But far be it from me to boast except in the cross of our Lord Jesus Christ, by which the world has been crucified to me, and I to the world.
Recently, when playing golf, I spontaneously made the sign of the cross. My playing partner saw me make this simple gesture and said, “I thought you were a Methodist; are you Catholic?” He had assumed because I made the sign of the cross that I had changed denominations.
No, I hadn’t, but I sometimes feel compelled when I feel the presence of God to outwardly thank God for existing and being in my life. Long ago, a friend of mine, Joe Bongiorno, explained to me what the sign of the cross meant to him. And I thought to myself, What a magnificent way to show my love for God. For me, it became a simple and personal way to recognize God and the importance of God in my life. A simple gesture to recognize the driving force of creation and all that is born of love.
Admittedly, while a stronger believer in the Methodist way, I admire the Catholic Church. Yes, I just said that. It doesn’t mean I am disloyal to my tribe, the Methodists; it means that I am a Christian first and admire any and all that is good from other denominations.
Some will criticize the Catholic Church.
There are things that the denomination has done to engender this criticism. Certainly, the child abuse debacle is one of those things. It is a horrific stain on the denomination.
There are also the indulgences that were sold in the Middle Ages and the Spanish Inquisition. The burnings at the stake for those who were considered heretics. And let us not forget about the scandals of the popes during the Holy Roman Empire. Yes, there are many horrific things that we can choose to judge the Catholic Church by.
But all denominations have had their problems.
John Wesley, the founder of the Methodist religion wasn’t always the righteous man of legend. He reneged on a marriage proposal and was thrown out of the United States in the eighteenth century. Martin Luther’s writings late in life contained anti-Semitic views that were later used to justify the massacre of six million Jewish people.
The Thirty Years War saw both the Catholics and Protestants fighting one another, leaving one quarter of Germany dead.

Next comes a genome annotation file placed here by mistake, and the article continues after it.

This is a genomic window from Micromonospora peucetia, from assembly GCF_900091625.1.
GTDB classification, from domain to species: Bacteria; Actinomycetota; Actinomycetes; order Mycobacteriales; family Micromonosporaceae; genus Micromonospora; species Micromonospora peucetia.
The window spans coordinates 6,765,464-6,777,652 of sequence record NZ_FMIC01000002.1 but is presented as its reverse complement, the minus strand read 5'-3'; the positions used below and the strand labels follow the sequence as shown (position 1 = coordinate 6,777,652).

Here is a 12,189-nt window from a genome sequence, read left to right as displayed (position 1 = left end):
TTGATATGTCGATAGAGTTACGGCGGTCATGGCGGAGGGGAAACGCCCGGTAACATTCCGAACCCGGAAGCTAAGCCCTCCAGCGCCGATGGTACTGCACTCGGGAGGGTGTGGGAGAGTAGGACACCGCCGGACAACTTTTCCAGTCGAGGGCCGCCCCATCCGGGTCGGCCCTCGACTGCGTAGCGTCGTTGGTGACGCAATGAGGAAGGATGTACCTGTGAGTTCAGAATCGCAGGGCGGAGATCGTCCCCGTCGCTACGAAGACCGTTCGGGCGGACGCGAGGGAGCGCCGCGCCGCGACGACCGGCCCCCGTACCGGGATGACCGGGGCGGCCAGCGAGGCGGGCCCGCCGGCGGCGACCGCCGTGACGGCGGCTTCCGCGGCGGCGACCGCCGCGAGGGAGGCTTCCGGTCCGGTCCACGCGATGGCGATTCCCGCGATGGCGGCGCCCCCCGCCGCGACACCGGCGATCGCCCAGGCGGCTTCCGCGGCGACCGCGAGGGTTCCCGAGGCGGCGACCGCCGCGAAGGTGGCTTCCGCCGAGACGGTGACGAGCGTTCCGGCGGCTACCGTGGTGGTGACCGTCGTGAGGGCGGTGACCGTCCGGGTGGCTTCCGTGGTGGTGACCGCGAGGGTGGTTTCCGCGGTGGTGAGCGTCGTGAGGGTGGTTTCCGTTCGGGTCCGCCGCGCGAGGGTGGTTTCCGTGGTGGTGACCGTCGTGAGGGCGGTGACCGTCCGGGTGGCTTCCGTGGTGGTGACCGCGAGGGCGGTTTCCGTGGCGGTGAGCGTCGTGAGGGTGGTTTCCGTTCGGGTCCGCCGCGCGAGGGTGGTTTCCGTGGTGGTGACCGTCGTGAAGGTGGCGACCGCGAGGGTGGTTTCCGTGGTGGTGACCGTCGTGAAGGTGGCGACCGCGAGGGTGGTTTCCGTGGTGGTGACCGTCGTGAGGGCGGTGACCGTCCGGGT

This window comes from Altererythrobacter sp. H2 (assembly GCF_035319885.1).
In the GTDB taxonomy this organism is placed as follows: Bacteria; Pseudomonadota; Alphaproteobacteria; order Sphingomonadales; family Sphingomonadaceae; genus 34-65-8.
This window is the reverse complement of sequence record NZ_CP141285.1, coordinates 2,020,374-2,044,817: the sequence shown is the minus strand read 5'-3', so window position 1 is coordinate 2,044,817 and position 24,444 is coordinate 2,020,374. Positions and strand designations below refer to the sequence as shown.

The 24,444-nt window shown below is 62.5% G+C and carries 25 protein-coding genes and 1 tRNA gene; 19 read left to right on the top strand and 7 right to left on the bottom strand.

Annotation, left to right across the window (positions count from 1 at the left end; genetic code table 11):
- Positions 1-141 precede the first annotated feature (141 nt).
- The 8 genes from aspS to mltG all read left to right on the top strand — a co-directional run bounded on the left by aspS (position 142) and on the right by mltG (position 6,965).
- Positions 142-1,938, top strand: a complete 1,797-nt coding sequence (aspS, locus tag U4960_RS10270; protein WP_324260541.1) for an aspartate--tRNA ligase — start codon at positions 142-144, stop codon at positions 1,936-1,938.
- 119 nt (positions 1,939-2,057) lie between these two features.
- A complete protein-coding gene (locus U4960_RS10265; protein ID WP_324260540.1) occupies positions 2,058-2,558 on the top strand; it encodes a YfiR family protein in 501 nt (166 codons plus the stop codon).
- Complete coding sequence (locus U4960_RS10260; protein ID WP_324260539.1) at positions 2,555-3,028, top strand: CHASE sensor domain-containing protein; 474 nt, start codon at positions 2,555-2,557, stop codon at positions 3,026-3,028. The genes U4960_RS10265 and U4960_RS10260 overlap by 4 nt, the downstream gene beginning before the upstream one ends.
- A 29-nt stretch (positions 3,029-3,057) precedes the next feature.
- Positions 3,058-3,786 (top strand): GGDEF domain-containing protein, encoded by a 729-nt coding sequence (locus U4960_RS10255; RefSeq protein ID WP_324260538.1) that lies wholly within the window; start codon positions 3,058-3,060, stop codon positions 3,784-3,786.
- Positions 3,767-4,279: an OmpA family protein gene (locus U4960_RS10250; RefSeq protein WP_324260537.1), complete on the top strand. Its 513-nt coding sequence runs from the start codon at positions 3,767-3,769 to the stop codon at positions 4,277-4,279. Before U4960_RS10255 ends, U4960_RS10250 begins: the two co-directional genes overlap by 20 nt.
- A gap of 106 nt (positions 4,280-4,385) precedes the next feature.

These acts, whether done by both Catholics and Protestant humans and are not acts of God. They are flawed and misguided acts of evil enacted by humans. Similar to humankind, all religious denominations have skeletons in their closets.
We always have the choice to focus on the good or bad in people and their beliefs. I choose to focus on the good. This doesn’t mean we should ignore the bad, but we should also not forget the many great contributions.
It was the Catholics who died bravely in the Coliseum.
It was Peter, the first Catholic, who nursed a backwater belief structure into becoming a powerful voice for Christ. And let us not forget Paul, who roamed the known world preaching the good news of Christ, despite many beatings and personal suffering.
Sure, we Protestants could take a position of judging the Catholic Church. But without the brave Catholics, there is much we would miss.
The Nicene Creed—a powerful statement of all Christian beliefs—was created by 150 Catholic bishops in a remote corner of Greece. Mother Teresa tended to the “untouchables.” Catholic charities here in the United States feed the poor, act as advocates for social justice, and are always one of the first to lend a hand during natural disasters.
It is more about how we look at and judge life. We always have the opportunity to either light a candle or curse the darkness. To only focus on the bad would mean missing the noble acts of millions of pious Catholics. It would mean missing the fact that Catholicism is growing worldwide. Since 1965, Catholicism has grown 70 percent and is expected to continue its growth. Not here in the United States, but in other parts of the world. Its message and ways are still bringing people to Christ, just like it did 2,000 years ago.
I can make the sign of the cross and still be a Methodist. But I am a Christian first and remain an admirer of the Catholic Church. I don’t ignore the harm done by some of the humans in the church, but I do want to remember the legacy of the many Catholics who have made the world better.
Blessings, until next time,
Bruce L. Hartman
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